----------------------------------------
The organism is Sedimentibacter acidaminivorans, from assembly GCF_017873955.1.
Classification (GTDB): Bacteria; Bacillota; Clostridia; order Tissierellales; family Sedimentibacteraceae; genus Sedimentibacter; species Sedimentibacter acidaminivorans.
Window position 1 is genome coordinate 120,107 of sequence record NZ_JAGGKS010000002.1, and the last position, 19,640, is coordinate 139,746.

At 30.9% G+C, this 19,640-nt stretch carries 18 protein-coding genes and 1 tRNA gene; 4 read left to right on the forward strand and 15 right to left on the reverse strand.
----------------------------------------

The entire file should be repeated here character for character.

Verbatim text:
The organism is Sedimentibacter acidaminivorans, from assembly GCF_017873955.1.
Classification (GTDB): Bacteria; Bacillota; Clostridia; order Tissierellales; family Sedimentibacteraceae; genus Sedimentibacter; species Sedimentibacter acidaminivorans.
Window position 1 is genome coordinate 120,107 of sequence record NZ_JAGGKS010000002.1, and the last position, 19,640, is coordinate 139,746.

At 30.9% G+C, this 19,640-nt stretch carries 18 protein-coding genes and 1 tRNA gene; 4 read left to right on the forward strand and 15 right to left on the reverse strand.